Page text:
topic of discussion and choice. A key aspect of the team discipline
is a commonly agreed upon working approach. By that, we mean
how the tasks of the team get divided up and reintegrated (Who
will do what?), the approach to team administration and logistics
(vacations, T&E, etc.), and the behavioral norms of the
team (e.g., Will facts be friendly? Will people be expected
to show up on time for meetings? Does everyone do real work?)
in addition, it means open discussion and decision about when
and why team members are available for work—and when not. It
means discussing and choosing how the team wants to handle the
behavioral norm of having a life.
the team discipline clicks, people on the team feel a tremendous
sense of mutual accountability to one another and to the shared
goals they set. The rewards are uniquely satisfying. If you
have ever been part of a real team who accomplished something
few or none of you thought possible, you know the deep sense
of satisfaction in making a difference—together.
success went well beyond achieving the goal. You and others
made a difference as a “we,” not just a series of “I’s.” You
experienced and connected to a feeling that dates back thousands
of years—a human sensibility that taps into the essence of being
human. We are social animals. We take and get deep gratification
in bonding together to accomplish something that matters to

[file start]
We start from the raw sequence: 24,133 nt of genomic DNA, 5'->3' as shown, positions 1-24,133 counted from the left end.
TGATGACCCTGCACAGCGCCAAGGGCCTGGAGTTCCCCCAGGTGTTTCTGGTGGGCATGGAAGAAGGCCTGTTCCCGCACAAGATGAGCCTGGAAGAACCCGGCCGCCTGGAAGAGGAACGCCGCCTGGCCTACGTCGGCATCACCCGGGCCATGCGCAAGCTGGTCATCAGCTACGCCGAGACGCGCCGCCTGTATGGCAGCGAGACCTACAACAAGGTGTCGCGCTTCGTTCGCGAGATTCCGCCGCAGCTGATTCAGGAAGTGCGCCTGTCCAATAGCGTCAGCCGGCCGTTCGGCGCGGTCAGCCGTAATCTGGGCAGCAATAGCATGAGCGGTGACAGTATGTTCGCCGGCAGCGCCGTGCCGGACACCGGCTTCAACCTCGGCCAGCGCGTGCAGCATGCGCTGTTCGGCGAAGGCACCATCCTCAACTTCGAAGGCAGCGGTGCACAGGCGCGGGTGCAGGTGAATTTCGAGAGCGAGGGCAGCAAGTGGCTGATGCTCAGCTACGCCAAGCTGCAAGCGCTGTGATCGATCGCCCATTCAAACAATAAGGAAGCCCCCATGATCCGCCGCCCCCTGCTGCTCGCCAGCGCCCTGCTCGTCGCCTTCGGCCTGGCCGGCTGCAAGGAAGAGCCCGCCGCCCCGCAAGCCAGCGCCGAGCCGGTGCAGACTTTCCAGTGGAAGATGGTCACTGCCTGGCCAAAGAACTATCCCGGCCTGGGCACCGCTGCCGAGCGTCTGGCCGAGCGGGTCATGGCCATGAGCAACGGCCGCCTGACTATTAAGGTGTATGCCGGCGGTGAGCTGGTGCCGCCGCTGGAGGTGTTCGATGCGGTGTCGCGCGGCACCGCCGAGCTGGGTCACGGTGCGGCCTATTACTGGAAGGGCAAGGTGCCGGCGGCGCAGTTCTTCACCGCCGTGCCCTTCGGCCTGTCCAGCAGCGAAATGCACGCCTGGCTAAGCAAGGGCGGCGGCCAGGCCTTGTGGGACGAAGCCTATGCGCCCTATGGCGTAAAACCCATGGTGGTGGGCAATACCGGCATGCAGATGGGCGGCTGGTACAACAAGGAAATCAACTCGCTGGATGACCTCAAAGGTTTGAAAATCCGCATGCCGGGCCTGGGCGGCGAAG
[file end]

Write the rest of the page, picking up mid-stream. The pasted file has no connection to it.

us. Yes, we also thoroughly enjoy individual accomplishment
and the ego satisfactions that go with it. But, as you know
from personal experience, there is nothing quite like a team
effort that succeeds.
all these reasons (in addition, of course, to the fact that
teaming at work is part of your job description!), you want
to be there for your team. And with groupware—Wow!—can you be
there. 24/7/365! You can be there when you’re at your eight-year
old son’s baseball game, he’s just about to come to bat and
he’s looking straight into your eyes for love and compassion
and confidence—and your cell phone rings. You can be there when,
instead of doing the dishes with your spouse after each of you
have had a long tiresome day, you say, “Honey, I’ve got to go
check my email for the project”—a project that, frankly, your
honey doesn’t give a damn about and suspects is an excuse for
ducking the dirty work. You can be there when it’s 7 p.m. and
your friends have been over for an hour to enjoy an evening’s
barbecue, but you haven’t yet joined them because the proposal
the team is crafting for the next day’s customer session is
not quite right yet.
can be there. And if you and your teammates are there for one
another, you’ll touch something deeply human and satisfying.
You’ll also risk—or at least miss out on—other profoundly human
times in your life. This, then, is the dark side of groupware.
It can take what is already a great opportunity—real teaming—and
make it even better. But at a steep, steep price.
the other hand, let’s be clear about a not-often-commented on
aspect of groupware: it keeps you physically (if not always
psychologically) at home. In each of the troubling situations
mentioned above you are near your family or friends when, even
just a half a decade ago, you might have been in some crummy
hotel, on an airplane, or at dinner with a customer or supplier
or client. 24/7/365 work is also work anywhere. And, work anywhere